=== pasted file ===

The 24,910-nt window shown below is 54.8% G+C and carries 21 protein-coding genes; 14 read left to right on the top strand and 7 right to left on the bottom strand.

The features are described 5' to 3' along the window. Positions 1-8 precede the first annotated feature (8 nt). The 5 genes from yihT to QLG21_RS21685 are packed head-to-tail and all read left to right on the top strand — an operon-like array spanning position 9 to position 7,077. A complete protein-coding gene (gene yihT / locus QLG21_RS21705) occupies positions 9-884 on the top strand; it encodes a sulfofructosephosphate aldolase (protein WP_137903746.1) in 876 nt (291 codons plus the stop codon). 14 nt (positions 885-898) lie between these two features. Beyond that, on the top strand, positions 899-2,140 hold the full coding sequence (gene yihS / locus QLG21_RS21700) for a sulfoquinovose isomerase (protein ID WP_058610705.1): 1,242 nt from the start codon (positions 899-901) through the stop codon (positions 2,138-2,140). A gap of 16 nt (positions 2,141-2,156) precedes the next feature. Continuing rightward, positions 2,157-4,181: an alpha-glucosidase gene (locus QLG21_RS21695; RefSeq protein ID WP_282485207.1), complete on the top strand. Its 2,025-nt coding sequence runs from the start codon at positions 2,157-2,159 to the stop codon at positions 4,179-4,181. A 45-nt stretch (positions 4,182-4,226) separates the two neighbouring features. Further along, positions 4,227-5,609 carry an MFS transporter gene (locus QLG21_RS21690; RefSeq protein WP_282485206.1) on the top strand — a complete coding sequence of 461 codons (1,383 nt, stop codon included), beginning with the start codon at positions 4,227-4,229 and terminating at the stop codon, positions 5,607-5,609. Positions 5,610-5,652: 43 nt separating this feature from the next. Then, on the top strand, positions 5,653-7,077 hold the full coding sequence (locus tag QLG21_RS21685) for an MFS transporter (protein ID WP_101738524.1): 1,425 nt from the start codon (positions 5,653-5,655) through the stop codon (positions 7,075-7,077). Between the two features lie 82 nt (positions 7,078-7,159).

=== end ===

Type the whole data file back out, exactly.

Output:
The 24,910-nt window shown below is 54.8% G+C and carries 21 protein-coding genes; 14 read left to right on the top strand and 7 right to left on the bottom strand.

The features are described 5' to 3' along the window. Positions 1-8 precede the first annotated feature (8 nt). The 5 genes from yihT to QLG21_RS21685 are packed head-to-tail and all read left to right on the top strand — an operon-like array spanning position 9 to position 7,077. A complete protein-coding gene (gene yihT / locus QLG21_RS21705) occupies positions 9-884 on the top strand; it encodes a sulfofructosephosphate aldolase (protein WP_137903746.1) in 876 nt (291 codons plus the stop codon). 14 nt (positions 885-898) lie between these two features. Beyond that, on the top strand, positions 899-2,140 hold the full coding sequence (gene yihS / locus QLG21_RS21700) for a sulfoquinovose isomerase (protein ID WP_058610705.1): 1,242 nt from the start codon (positions 899-901) through the stop codon (positions 2,138-2,140). A gap of 16 nt (positions 2,141-2,156) precedes the next feature. Continuing rightward, positions 2,157-4,181: an alpha-glucosidase gene (locus QLG21_RS21695; RefSeq protein ID WP_282485207.1), complete on the top strand. Its 2,025-nt coding sequence runs from the start codon at positions 2,157-2,159 to the stop codon at positions 4,179-4,181. A 45-nt stretch (positions 4,182-4,226) separates the two neighbouring features. Further along, positions 4,227-5,609 carry an MFS transporter gene (locus QLG21_RS21690; RefSeq protein WP_282485206.1) on the top strand — a complete coding sequence of 461 codons (1,383 nt, stop codon included), beginning with the start codon at positions 4,227-4,229 and terminating at the stop codon, positions 5,607-5,609. Positions 5,610-5,652: 43 nt separating this feature from the next. Then, on the top strand, positions 5,653-7,077 hold the full coding sequence (locus tag QLG21_RS21685) for an MFS transporter (protein ID WP_101738524.1): 1,425 nt from the start codon (positions 5,653-5,655) through the stop codon (positions 7,075-7,077). Between the two features lie 82 nt (positions 7,078-7,159).